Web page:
It's more likely that Drayton's litany of fairies was simply a little light creative fun. The eighteen monosyllabic nonsense names echo Mab in their style. There are some generic nouns. Hop, Trip, Skip, and Quick’s names all suggest playful movement. In the play The Maid's Metamorphosis from 1600, the fairies repeatedly sing of tripping or skipping ("When a dew-drop falleth down, And doth light upon my crown. Then I shake my head and skip, And about I trip."). The fae were frequently described in Drayton’s work and elsewhere as “tripping” or dancing - see the blog British Fairies’ post here.
“Pink and Pin” might suggest the fairy act of pinching humans. Tib, Jill and Jin could be real girls’ names. Tit might be the same word meaning “small” that appears in the bird name tomtit - see also the fairy name “Tom Tit Tot.” A nit is a louse's egg. Katharine Briggs suggested in An Encyclopedia of Fairies that Wap and Win's names might have a sexual meaning, comparing them to Dekker's O Per Se O - "If she won’t wap for a winne, let her trine for a make" ("If she will not lie with a man for a penny, let her hang for a halfpenny.")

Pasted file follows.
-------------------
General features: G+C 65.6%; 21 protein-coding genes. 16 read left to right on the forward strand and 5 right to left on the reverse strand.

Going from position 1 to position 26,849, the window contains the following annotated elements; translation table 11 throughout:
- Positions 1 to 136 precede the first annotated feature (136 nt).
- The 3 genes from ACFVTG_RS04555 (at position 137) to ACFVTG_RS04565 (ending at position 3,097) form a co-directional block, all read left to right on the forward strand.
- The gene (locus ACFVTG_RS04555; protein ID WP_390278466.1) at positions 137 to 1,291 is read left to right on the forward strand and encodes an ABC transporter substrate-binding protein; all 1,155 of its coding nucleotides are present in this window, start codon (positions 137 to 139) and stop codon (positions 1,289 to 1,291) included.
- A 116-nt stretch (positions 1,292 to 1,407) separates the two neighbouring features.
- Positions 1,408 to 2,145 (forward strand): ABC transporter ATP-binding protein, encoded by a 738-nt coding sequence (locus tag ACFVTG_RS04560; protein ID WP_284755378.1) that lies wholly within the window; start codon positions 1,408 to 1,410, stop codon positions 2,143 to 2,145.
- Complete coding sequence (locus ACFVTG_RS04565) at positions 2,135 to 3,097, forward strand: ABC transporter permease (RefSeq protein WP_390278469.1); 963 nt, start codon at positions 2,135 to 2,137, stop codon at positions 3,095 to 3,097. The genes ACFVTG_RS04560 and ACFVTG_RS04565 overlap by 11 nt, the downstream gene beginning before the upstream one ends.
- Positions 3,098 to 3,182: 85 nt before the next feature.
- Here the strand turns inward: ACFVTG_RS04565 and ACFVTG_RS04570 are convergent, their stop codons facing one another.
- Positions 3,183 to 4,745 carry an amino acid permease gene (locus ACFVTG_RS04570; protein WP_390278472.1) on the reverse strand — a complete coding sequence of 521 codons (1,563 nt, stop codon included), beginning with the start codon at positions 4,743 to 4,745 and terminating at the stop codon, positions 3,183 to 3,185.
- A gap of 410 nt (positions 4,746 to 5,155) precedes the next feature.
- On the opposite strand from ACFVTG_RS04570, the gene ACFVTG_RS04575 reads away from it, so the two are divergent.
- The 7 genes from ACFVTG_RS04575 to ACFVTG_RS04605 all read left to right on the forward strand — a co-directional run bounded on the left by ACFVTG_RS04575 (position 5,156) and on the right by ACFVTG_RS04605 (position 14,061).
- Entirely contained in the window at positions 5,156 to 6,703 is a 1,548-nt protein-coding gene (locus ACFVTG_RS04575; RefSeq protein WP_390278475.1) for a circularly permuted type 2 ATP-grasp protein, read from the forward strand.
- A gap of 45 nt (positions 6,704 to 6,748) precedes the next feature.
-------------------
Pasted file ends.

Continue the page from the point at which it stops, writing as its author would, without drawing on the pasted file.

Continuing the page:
Overall, the list of names isn’t really meant to be taken seriously, but there are some interesting connections.
This rhyming style was popular, and similar lists showed up in other works of the time. One was a booklet printed in 1628 - "Robin Goodfellow: his mad prankes, and merry Jests, full of honest mirth, and is a fit medicine for melancholy." Here, Oberon's courtiers are "Patch and Pinch, Grim and Gull," "Tib and Sib, Licke and Lull." 1628 is the date of printing and it's been suggested that the poem is actually older, but there's no way to know for sure. (Take note of Tib - and also note that this is another work where Oberon, Puck and Tom Thumb all feature in the fairy court.)